Diary of Adam Burns Smith

Adam Burns Smith enlisted with Co. B of the 33rd Missouri Infantry Volunteers (Union) in Jefferson City on August 14, 1862. The next year Smith found himself in the midst of Gen. U. S. Grant’s protracted campaign to capture Vicksburg. Like many soldiers, Smith kept a journal to record the daily events of his life. His lengthy, and often detailed, entries described operations along the Tallahatchie River in Mississippi and around Helena, Arkansas, including skirmishes with rebel forces at Fort Pemberton near Greenwood, Mississippi, and gunboat maneuvers. Smith also wrote of scouting expeditions, company drills, and training in light artillery. He even frequently included brief reports on the weather. A sampling of his entries gives an idea of the sundry experiences of a soldier:

• March 11: “Landed at a deserted plantation about 2-1/2 miles above the rebel Fortifications…and were immediately ordered to shore to form in line of battle.”
• March 21: “The evening was spent in singing and mirth…. We also received a mail which was very cheering as we had not heard from Home for some time.”
• April 20: “Was in town...and had a likeness taken in the afternoon.”
• May 2: “Proceed to cover up the dead horses of which there was a great number about half covered and filling the air with stench.”
• May 10: “Went to [a] Preaching a[t] Regimental Headquarters…. The assembly was in a peach orchard.”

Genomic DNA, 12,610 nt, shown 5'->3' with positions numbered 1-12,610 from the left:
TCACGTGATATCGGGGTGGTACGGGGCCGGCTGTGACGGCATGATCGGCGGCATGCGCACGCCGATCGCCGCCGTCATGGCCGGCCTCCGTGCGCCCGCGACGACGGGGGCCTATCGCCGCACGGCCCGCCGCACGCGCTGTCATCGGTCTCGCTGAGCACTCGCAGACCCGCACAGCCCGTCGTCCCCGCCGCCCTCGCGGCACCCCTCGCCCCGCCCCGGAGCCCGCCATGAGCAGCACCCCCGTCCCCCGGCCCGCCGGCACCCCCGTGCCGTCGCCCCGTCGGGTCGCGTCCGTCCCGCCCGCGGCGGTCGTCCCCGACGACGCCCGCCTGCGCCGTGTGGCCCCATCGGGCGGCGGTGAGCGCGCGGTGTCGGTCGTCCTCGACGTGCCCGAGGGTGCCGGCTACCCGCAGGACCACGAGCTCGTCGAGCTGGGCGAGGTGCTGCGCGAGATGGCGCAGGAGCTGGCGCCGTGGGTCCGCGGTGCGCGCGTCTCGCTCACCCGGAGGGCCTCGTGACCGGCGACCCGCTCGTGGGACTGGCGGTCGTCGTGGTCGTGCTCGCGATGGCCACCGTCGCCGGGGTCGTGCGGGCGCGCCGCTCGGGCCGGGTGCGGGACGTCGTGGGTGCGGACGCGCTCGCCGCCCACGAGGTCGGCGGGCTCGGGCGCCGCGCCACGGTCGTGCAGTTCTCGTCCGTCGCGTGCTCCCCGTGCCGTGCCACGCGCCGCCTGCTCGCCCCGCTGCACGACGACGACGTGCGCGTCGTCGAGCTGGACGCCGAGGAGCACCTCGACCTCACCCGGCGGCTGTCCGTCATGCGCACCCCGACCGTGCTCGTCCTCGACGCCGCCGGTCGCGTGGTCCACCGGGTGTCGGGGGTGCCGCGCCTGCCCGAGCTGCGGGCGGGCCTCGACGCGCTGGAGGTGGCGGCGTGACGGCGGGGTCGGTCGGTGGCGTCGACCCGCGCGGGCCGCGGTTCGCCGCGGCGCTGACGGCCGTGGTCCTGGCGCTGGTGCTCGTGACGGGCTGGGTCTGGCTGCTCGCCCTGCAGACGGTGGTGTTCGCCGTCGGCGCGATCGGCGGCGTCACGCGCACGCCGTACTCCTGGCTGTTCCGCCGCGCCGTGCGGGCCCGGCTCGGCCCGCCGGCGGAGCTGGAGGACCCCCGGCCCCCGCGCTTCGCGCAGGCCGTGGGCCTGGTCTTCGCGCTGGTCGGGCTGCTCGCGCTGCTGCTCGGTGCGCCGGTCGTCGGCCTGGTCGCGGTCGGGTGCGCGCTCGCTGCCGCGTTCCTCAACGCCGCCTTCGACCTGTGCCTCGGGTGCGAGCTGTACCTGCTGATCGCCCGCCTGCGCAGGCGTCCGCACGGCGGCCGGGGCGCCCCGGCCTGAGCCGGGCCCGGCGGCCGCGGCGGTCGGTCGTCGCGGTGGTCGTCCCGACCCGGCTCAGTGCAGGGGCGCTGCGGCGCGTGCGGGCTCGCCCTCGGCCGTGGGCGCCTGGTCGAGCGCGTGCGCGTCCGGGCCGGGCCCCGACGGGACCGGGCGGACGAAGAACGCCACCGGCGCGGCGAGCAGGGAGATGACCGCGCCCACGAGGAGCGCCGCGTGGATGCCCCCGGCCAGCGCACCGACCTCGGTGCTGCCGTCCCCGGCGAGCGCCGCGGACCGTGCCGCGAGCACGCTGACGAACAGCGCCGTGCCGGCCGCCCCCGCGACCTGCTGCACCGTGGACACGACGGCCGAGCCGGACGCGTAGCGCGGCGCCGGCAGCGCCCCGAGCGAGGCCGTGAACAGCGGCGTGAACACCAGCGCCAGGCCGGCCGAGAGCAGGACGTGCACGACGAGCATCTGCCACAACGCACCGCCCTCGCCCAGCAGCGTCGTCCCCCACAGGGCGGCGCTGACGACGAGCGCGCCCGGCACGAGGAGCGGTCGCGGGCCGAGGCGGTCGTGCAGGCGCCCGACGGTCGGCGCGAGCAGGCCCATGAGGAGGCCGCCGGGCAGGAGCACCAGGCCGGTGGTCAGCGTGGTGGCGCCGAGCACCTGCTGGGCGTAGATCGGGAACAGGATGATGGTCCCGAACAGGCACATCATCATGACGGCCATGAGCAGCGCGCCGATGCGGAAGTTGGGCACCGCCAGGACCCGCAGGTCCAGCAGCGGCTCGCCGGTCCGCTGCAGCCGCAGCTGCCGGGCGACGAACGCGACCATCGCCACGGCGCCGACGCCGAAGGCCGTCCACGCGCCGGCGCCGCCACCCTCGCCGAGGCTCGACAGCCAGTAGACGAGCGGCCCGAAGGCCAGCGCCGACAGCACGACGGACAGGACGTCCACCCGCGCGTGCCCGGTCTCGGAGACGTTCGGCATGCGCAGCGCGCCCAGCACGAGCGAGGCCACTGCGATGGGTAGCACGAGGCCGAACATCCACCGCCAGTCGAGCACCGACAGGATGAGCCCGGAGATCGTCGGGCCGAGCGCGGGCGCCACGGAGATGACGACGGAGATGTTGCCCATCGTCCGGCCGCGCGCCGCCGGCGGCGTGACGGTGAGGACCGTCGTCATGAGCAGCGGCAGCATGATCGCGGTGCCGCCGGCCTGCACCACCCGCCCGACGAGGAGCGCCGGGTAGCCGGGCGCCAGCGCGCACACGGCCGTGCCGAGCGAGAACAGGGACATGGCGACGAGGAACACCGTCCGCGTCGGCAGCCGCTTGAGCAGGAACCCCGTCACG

• May 28: “In the morning we buried Andrew S. Haley and worked strengthening the magazine.”

Diary of Adam Burns Smith, 33rd Missouri Infantry Volunteers, dated March 11 to July 4, 1863. Missouri History Museum.

Smith was promoted from first sergeant to second lieutenant on June 6, 1863. He was ordered to dress himself appropriately to reflect his new rank, which he did by sewing second lieutenant straps on the shoulders of his uniform. Less than a month later Smith was killed in action while defending Helena during a failed Confederate surge on July 4, the same day that Gen. Grant finally took Vicksburg. Smith was shot through on his right side, just above the hip. Ironically, he had written in his diary the day before how he and his comrades were awaiting the enemy, whose arrival "we wished for earnestly." Capt. John G. Hudson made the final entry in Smith's diary by recording the fallen soldier’s request to him, "Captain, tell Father I died trusting in the Lord." They were the last words Smith spoke. He is buried at the Mississippi River National Cemetery in Memphis, Tennessee. Smith’s diary was recently conserved by Northeast Document Conservation Center using funds from the IMLS Civil War Project Grant.

—Jeff Meyer, Curator